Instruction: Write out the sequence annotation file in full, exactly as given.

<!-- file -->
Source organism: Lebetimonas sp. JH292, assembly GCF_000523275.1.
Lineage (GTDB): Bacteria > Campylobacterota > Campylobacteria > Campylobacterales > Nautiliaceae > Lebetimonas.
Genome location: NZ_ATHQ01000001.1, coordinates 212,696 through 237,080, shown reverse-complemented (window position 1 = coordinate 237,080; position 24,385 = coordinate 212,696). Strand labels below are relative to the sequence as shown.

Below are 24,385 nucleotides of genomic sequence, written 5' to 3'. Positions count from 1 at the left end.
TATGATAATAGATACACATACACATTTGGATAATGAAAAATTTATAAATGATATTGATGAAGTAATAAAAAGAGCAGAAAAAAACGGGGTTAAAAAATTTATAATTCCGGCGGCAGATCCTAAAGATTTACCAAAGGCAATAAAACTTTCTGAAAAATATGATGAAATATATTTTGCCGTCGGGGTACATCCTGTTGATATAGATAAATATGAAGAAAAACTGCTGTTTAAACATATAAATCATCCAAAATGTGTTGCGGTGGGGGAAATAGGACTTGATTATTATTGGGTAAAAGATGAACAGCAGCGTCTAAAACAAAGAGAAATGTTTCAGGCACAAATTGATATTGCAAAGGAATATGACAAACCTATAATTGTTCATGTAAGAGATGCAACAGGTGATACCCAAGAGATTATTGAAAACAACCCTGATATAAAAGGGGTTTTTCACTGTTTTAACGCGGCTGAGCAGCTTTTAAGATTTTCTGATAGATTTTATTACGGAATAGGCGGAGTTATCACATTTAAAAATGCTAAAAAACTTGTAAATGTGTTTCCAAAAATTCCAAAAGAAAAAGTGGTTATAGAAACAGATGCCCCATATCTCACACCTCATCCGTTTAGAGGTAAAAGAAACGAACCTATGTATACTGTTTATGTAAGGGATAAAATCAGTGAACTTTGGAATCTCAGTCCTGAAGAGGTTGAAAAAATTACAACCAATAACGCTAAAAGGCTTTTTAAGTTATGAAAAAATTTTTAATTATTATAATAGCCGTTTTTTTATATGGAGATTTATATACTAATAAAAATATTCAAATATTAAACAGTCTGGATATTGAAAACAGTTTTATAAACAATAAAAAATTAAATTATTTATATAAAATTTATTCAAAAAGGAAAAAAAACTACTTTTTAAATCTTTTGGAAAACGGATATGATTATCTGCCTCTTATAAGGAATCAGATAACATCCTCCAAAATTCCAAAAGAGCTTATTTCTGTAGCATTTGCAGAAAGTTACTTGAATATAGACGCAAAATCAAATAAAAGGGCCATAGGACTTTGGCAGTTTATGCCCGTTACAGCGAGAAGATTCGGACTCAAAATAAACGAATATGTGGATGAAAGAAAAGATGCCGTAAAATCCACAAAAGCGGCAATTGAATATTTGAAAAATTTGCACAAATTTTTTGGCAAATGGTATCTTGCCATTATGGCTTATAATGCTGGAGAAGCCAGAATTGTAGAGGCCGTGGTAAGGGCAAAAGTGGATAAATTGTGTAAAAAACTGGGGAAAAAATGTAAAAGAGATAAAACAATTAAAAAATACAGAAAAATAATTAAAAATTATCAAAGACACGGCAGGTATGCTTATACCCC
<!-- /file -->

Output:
Source organism: Lebetimonas sp. JH292, assembly GCF_000523275.1.
Lineage (GTDB): Bacteria > Campylobacterota > Campylobacteria > Campylobacterales > Nautiliaceae > Lebetimonas.
Genome location: NZ_ATHQ01000001.1, coordinates 212,696 through 237,080, shown reverse-complemented (window position 1 = coordinate 237,080; position 24,385 = coordinate 212,696). Strand labels below are relative to the sequence as shown.

Below are 24,385 nucleotides of genomic sequence, written 5' to 3'. Positions count from 1 at the left end.
TATGATAATAGATACACATACACATTTGGATAATGAAAAATTTATAAATGATATTGATGAAGTAATAAAAAGAGCAGAAAAAAACGGGGTTAAAAAATTTATAATTCCGGCGGCAGATCCTAAAGATTTACCAAAGGCAATAAAACTTTCTGAAAAATATGATGAAATATATTTTGCCGTCGGGGTACATCCTGTTGATATAGATAAATATGAAGAAAAACTGCTGTTTAAACATATAAATCATCCAAAATGTGTTGCGGTGGGGGAAATAGGACTTGATTATTATTGGGTAAAAGATGAACAGCAGCGTCTAAAACAAAGAGAAATGTTTCAGGCACAAATTGATATTGCAAAGGAATATGACAAACCTATAATTGTTCATGTAAGAGATGCAACAGGTGATACCCAAGAGATTATTGAAAACAACCCTGATATAAAAGGGGTTTTTCACTGTTTTAACGCGGCTGAGCAGCTTTTAAGATTTTCTGATAGATTTTATTACGGAATAGGCGGAGTTATCACATTTAAAAATGCTAAAAAACTTGTAAATGTGTTTCCAAAAATTCCAAAAGAAAAAGTGGTTATAGAAACAGATGCCCCATATCTCACACCTCATCCGTTTAGAGGTAAAAGAAACGAACCTATGTATACTGTTTATGTAAGGGATAAAATCAGTGAACTTTGGAATCTCAGTCCTGAAGAGGTTGAAAAAATTACAACCAATAACGCTAAAAGGCTTTTTAAGTTATGAAAAAATTTTTAATTATTATAATAGCCGTTTTTTTATATGGAGATTTATATACTAATAAAAATATTCAAATATTAAACAGTCTGGATATTGAAAACAGTTTTATAAACAATAAAAAATTAAATTATTTATATAAAATTTATTCAAAAAGGAAAAAAAACTACTTTTTAAATCTTTTGGAAAACGGATATGATTATCTGCCTCTTATAAGGAATCAGATAACATCCTCCAAAATTCCAAAAGAGCTTATTTCTGTAGCATTTGCAGAAAGTTACTTGAATATAGACGCAAAATCAAATAAAAGGGCCATAGGACTTTGGCAGTTTATGCCCGTTACAGCGAGAAGATTCGGACTCAAAATAAACGAATATGTGGATGAAAGAAAAGATGCCGTAAAATCCACAAAAGCGGCAATTGAATATTTGAAAAATTTGCACAAATTTTTTGGCAAATGGTATCTTGCCATTATGGCTTATAATGCTGGAGAAGCCAGAATTGTAGAGGCCGTGGTAAGGGCAAAAGTGGATAAATTGTGTAAAAAACTGGGGAAAAAATGTAAAAGAGATAAAACAATTAAAAAATACAGAAAAATAATTAAAAATTATCAAAGACACGGCAGGTATGCTTATACCCC